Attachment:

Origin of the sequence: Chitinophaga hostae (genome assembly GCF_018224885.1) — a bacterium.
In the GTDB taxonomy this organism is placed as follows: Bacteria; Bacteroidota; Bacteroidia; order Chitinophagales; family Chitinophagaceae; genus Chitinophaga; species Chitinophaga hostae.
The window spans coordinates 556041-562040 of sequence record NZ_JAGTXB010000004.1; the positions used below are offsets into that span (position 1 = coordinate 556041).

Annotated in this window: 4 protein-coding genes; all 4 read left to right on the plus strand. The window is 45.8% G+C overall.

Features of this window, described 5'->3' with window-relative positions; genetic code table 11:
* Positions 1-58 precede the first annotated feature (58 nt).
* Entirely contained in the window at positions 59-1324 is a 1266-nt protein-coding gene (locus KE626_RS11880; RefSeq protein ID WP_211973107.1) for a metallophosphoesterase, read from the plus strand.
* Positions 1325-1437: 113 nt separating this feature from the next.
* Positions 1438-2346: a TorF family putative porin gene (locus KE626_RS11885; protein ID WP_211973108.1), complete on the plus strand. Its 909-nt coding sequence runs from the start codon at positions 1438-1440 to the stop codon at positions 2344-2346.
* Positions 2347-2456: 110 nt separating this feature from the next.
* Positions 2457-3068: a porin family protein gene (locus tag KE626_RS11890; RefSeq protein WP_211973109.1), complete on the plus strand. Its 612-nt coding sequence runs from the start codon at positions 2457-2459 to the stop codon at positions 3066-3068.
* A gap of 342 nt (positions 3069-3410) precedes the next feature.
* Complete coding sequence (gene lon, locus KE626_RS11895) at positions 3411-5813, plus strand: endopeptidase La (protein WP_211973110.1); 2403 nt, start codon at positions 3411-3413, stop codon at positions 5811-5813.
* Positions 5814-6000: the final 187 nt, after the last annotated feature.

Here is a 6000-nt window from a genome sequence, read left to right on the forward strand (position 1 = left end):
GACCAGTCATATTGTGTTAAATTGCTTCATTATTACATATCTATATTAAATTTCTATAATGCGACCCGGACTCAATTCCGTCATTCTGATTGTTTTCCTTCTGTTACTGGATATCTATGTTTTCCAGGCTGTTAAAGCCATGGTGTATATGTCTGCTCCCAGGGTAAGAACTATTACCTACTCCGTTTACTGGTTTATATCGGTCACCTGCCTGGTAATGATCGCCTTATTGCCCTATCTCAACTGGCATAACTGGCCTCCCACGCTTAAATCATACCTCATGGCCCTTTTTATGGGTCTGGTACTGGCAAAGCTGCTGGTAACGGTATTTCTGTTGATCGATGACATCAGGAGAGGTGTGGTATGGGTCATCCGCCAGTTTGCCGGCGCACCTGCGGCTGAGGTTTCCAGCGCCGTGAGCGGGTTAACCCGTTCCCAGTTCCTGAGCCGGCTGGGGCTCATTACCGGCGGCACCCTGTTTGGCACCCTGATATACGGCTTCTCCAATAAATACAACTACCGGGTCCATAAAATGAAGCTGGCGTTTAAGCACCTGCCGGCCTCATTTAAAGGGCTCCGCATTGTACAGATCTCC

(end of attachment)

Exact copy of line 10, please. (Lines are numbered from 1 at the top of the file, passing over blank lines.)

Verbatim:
* Positions 2347-2456: 110 nt separating this feature from the next.